ISLAMABAD: The Post-Disaster Needs Assessment (PDNA) report, released by the planning ministry on Friday, showed final estimates put the damage from Pakistan’s recent deadly floods at more than $30 billion while the reconstruction needs are over $16 billion.
The catastrophic floods forced tens of thousands of people to flee to makeshift camps and relatives’ homes, leaving them doubting the future of farm work despite their deep connection to the land as historic monsoon rains have washed away roads, crops, infrastructure and bridges, killing over 1,000 people and affecting more than 33 million.
The PDNA report, launched by the Minister of Planning Development and Special Initiatives Ahsan Iqbal accompanied by the Federal Minister for Climate Change Senator Sherry Rehman, was conducted jointly with the Asian Development Bank (ADB), the European Union (EU), the United Nations agencies with technical facilitation by the United Nations Development Programme (UNDP), and the World Bank.
According to the report, damage, loss, and needs assessment following the unprecedented floods in Pakistan calls for ‘building back better, based on the principles of the poor first, transparency, inclusion, and climate resilience
The assessment estimates total damages to exceed $14.9 billion (Rs3.2 trillion), and total economic losses to reach about $15.2 billion (Rs3.3 trillion).
Estimated needs for rehabilitation and reconstruction in a resilient way are at least $16.3 billion ($Rs3.5 trillion), not including much-needed new investments beyond the affected assets, to support Pakistan’s adaptation to climate change and overall resilience of the country to future climate shocks.
Impact on economy
- Extensive damage in agriculture, industry, and service sectors, estimated to be equivalent to 4.8% of FY22 gross domestic product (GDP at market prices at current prices for FY22 Rs66.9tr)
- Significant losses in GDP as a direct impact of the floods are projected to be around 2.2% in FY22 (nominal GDP at market prices for FY22 Rs66.9tr)
- Agriculture accounts for the largest decline at 0.9%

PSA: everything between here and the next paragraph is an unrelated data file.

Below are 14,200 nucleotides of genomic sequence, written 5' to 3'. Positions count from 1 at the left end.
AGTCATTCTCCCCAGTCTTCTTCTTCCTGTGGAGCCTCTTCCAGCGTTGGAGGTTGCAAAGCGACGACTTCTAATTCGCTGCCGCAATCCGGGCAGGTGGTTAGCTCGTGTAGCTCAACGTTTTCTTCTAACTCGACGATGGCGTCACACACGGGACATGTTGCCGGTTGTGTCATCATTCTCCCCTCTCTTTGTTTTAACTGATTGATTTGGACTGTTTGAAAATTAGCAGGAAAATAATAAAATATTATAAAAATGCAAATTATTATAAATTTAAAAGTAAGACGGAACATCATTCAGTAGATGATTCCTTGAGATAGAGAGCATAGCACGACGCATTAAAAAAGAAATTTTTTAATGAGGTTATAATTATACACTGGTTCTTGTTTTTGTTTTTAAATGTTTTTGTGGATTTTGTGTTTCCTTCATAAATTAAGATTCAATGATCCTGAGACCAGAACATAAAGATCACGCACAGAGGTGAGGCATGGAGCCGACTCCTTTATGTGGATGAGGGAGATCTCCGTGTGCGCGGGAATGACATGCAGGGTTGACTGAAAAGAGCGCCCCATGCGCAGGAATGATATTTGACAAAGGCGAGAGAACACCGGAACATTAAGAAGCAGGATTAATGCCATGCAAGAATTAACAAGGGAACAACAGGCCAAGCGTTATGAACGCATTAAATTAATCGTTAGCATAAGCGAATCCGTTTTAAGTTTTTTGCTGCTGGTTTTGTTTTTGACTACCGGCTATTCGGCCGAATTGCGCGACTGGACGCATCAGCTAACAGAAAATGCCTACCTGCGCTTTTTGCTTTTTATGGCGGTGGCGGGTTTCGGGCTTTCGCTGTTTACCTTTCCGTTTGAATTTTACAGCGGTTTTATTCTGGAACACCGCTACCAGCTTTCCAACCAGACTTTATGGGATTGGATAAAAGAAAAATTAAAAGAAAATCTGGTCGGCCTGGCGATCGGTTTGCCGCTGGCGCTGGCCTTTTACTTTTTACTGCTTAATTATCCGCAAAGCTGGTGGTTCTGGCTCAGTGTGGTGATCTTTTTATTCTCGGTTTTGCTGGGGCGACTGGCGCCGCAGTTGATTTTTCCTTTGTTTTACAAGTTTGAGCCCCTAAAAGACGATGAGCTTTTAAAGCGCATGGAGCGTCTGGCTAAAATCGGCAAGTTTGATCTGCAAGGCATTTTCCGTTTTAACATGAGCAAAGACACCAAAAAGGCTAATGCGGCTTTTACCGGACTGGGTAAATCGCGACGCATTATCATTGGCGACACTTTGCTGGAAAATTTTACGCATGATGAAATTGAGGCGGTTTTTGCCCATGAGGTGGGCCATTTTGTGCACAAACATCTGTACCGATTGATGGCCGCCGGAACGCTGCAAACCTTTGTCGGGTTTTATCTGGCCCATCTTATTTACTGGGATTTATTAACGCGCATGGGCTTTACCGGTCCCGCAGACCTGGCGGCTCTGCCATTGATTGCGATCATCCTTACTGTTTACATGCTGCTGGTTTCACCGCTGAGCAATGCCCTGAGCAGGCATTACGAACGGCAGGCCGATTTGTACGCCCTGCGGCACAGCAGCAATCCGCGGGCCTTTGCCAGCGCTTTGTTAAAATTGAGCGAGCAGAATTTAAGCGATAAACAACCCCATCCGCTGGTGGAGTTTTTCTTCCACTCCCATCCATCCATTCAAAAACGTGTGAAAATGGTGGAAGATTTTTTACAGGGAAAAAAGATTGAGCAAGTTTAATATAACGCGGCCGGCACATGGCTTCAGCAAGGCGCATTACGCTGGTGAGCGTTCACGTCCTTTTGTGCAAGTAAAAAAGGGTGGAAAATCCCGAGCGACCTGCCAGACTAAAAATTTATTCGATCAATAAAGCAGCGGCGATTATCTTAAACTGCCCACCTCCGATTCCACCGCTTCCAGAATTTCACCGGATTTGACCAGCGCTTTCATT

- Unprecedented recovery and reconstruction need to be projected at 1.6 times the budgeted national development expenditure for FY23
- Widening effect on primary and overall fiscal deficits
- Rising prices of food and essential items
- Higher poverty rates, with the national poverty rate estimated to increase by 3.7 to 4.0 percentage points, pushing between 8.4 and 9.1 million people into poverty
Speaking on the occasion, Iqbal highlighted the important pillars of the post-disaster recovery which include:
- Build Back Better
- People-Centred Socio-Economic Recovery
- Building systemic resilience against natural hazards and climate change impacts
Pakistan urges IMF to review conditions
Iqbal also requested International Monetary Fund (IMF) allow Pakistan for utilising its development funds for disaster recovery, particularly the condition of spending at least 40% of Public Sector Development Programmes (PSDP) only in the last quarter of the financial year is unwarranted under current circumstances, and it must be revised, the minister said urging the IMF to review it.
It was also learnt that Sindh is the worst affected province with close to 70% of total damages and losses, followed by Balochistan, Khyber Pakhtunkhwa, and Punjab.
The provinces of Sindh and Balochistan account for approximately 50% and 15% of recovery and reconstruction needs.
According to the report, the following sectors suffered the most significant damage these include:
- Housing — $5.6 billion (Rs1.2 trillion)
- Agriculture, food, livestock — $3.7 billion (Rs800 billion)
- Transport and communications — $3.3 billion (Rs701 billion)
The transport and communications sector has the highest reconstruction and recovery needs at Rs1.1 trillion ($5.0 billion); followed by agriculture, food, livestock, and fisheries at Rs854 billion ($4.0 billion), and housing at Rs592 billion ($2.8 billion).
The report highlighted that as recovery and reconstruction spending rise moving forward, the loss in output could be mitigated.
Pakistan needs significant international support to complement its own commitment to increase domestic revenue mobilisation and save scarce public resources, and reduce the risk of exacerbating macroeconomic imbalances.
Although the early loss and damage estimates may increase as the situation continuously evolves on the ground, the PDNA laid the groundwork for a plan for recovery and reconstruction designed to build back a better future for the most affected people in Pakistan.